20 September 2017

What does GDPR mean for Internal Comms?

GDPR regulations mean that misuse of data can mean huge financial penalties. And with data leaks most likely to come from employees, HR and Internal Comms pros need to know how to navigate this challange..

What is GDPR?

General Data Protection Regulation (GDPR) applies to all businesses operating within the European Union. In a nutshell, it regulates and standardises how companies handle and use personal data. If your company does handle personal data, you’re going to need to prove that consent was given to hold it, be able to show what the data is being used for, and how it’s being protected*. 

How does GDPR affect my business?

The fines for not complying can be pretty big, either 4% of annual global turnover or €20 million – whichever is higher – GULP! To give that a bit of context, according to The Register, Pharmacy2U’s £130,000 fine for selling customer data without consent would look like £4.4 million from next year, and TalkTalk’s 2016 cybersecurity breach fine of £400,000 would rocket to £59 million. Businesses aren’t falling over themselves to get up to speed either, RSA found that 28% of companies are unaware, 29% aren’t doing anything and only 43% are preparing for the forthcoming GDPR. Oh, and GDPR still applies in the UK, even after Brexit. 

GDPR, internal emails and the digital workplace

Three out of five companies say their biggest risk comes from employees handling, sharing and processing data incorrectly. And if you’ve read our highlights from our engaging remote workers ‘hackathon’, we know that employees are more than happy to go around official apps, platforms and processes if it means being more effective at work.

Group messenger app Yapster recently found that almost two-thirds (64%) of 18-34 year olds use personal messaging services for work, 29% use personal email in the workplace and 11% even admitted to sharing sensitive business information like trading data, internal documents, or contact details on private message apps. It’s hard to blame them, it’s much easier to send a message to a colleague with the details of say, a customer address for an appointment on WhatsApp, than having to scroll through endless emails.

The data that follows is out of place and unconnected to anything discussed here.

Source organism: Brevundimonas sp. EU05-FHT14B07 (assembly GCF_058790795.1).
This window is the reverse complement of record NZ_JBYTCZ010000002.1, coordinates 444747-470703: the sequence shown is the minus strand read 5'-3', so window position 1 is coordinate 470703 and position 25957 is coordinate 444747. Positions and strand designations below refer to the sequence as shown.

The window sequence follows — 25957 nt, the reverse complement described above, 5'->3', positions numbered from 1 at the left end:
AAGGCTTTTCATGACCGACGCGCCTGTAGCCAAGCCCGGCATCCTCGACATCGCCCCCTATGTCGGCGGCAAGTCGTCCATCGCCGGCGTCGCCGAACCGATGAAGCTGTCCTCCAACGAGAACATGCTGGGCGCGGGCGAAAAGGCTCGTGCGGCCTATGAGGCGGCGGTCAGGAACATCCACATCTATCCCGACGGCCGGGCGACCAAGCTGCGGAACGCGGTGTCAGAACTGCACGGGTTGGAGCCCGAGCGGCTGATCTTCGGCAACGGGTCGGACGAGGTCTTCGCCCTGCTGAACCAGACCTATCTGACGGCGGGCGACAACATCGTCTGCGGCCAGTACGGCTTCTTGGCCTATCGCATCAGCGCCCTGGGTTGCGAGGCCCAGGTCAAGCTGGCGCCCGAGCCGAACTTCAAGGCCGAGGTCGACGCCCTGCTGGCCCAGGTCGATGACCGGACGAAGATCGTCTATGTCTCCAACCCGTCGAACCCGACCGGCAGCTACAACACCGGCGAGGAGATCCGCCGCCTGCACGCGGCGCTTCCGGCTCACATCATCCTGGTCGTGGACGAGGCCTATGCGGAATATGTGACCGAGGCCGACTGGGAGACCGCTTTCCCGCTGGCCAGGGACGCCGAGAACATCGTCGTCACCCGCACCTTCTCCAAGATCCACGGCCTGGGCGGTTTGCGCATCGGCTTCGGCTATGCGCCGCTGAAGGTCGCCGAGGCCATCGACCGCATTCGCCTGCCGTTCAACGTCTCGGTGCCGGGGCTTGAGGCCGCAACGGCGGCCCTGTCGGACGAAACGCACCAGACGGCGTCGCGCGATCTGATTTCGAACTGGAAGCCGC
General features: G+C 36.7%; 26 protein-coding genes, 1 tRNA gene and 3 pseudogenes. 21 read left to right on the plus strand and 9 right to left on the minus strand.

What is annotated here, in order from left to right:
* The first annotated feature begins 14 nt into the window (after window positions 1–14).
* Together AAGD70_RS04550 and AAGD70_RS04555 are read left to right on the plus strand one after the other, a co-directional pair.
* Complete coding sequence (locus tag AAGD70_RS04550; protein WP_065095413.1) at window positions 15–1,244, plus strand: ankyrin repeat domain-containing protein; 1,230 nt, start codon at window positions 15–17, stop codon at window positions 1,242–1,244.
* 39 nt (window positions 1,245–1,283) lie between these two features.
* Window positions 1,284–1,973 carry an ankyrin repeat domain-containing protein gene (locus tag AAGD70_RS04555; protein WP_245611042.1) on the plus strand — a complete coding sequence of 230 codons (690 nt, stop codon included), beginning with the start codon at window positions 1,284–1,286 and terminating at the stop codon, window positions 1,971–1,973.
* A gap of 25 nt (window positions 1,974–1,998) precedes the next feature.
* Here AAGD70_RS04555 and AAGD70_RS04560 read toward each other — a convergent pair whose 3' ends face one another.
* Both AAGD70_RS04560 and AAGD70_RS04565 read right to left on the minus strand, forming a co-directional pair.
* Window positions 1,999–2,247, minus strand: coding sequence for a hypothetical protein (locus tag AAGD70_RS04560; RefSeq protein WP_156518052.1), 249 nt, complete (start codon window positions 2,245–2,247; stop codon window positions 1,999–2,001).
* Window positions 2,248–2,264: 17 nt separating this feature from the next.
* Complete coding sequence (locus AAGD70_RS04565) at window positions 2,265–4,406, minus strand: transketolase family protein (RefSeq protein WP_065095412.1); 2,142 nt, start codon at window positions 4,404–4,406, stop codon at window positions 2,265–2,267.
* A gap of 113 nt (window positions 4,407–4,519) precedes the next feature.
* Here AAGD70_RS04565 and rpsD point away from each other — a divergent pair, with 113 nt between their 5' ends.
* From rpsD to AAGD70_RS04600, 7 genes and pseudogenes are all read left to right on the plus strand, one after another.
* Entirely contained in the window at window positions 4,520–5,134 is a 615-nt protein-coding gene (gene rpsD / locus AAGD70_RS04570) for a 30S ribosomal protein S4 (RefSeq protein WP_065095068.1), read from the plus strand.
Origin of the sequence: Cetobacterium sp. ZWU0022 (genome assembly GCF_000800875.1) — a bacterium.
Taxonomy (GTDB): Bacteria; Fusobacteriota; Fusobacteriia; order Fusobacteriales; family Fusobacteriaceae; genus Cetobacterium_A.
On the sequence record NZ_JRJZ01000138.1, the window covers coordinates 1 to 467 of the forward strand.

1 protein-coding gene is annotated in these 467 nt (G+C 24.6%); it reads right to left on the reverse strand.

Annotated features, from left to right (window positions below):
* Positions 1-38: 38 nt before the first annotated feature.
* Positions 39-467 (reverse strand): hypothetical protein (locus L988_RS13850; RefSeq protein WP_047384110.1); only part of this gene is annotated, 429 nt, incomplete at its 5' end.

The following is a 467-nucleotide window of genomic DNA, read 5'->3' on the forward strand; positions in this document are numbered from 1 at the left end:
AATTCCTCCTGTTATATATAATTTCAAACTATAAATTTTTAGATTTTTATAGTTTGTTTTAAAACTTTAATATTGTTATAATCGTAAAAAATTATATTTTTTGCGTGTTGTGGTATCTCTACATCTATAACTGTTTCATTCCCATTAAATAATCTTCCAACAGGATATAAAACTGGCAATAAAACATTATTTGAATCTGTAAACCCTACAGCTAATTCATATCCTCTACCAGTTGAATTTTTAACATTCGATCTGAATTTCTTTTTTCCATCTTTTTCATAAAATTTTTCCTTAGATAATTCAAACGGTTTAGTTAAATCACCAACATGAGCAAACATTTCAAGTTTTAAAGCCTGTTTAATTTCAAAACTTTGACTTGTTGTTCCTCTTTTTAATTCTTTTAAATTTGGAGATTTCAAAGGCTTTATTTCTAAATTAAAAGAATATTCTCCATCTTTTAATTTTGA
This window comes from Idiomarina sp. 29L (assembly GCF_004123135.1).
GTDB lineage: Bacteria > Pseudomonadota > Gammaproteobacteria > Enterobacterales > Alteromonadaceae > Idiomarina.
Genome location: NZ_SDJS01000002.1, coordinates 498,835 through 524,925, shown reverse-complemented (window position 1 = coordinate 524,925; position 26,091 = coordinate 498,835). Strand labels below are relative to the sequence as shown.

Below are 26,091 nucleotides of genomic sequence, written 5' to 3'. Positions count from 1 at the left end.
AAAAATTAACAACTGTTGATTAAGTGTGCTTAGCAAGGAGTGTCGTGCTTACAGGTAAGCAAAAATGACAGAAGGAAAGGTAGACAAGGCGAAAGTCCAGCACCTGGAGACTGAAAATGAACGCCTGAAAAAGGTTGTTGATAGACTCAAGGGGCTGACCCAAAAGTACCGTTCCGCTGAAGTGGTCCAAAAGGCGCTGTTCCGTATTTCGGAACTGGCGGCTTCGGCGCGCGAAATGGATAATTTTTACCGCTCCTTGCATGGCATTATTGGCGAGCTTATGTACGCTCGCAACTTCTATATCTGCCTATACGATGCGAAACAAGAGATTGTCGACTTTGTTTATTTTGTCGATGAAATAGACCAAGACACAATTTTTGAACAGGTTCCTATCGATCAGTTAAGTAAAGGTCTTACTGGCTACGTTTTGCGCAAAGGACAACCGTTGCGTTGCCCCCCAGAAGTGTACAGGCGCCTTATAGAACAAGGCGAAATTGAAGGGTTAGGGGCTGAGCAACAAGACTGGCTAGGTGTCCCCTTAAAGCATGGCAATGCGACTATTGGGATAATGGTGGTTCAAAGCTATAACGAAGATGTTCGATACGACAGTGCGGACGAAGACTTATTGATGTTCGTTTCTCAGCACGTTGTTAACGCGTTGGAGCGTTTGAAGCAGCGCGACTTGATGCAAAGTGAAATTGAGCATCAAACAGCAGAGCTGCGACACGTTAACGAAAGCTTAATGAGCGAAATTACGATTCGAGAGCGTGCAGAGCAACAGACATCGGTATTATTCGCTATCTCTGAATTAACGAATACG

It’s a risky business. For example, did you know GDPR applies to any internal email where personal data is sent, whether attached or in the email copy itself? Combine this level of scrutiny versus the massive surge in digital communications during the pandemic, and you’ve got a recipe for disaster. It’s always a good time to refresh and take stock of your GDPR internal comms policy, practices and plans. 

What can HR and Internal Comms do to comply with GDPR?

HR and Internal Comms teams need to work closely with IT to ensure businesses are complying with GDPR. Here’s out top tips for what you can do.

1. Find out where your data flows  Connect with your IT team to get an audit of your current company data processes. Where does the data flow within the business and where does it come into contact with your employees? This’ll give you a good starting point.  

2. Talk to your team  It sounds an obvious one, but it’s really important to talk to your people and find out how they’re using tools like Zoom, WhatsApp and Facebook Messenger. Are they sharing sensitive information about customers or colleagues with others?  

3. Inform and educate  Let your team know about the regulations, outline what it means to them and their role. If you’re bringing in new guidance and processes as a result, you’ll want to equip managers with the necessary information to cascade it down to their teams. 

4. Re-inform and re-educate  Set up a regular deadline for your people to retake GDPR learning courses and refresh their memories. Use interactivity, like quizzes, to measure employees’ understanding and identify where more concentrated support and GDPR training may be needed.

5. Onboard new comms tools  There’s a chance you’ll be updating your communications tools, or placing more of a focus on their use internally, so providing training to your teams across the business will definitely help long term and help avoid any confusion!

6. Make it easy to check the rules  Ensure you share the contact details for your GDPR experts – and encourage employees to check and be safe, rather than sorry. There’s no such thing as a stupid question when it comes to regulations like this!


*We’re not data security experts, or legal eagles, so go to a professional for advice on those things!

Further reading: Information Commissioners Office GDPR overview: https://ico.org.uk/for-organisations/data-protection-reform/overview-of-the-gdpr/ Beekeeper’s 31 point GDPR assessment programme: https://www.beekeeper.io/gdpr-compliance  

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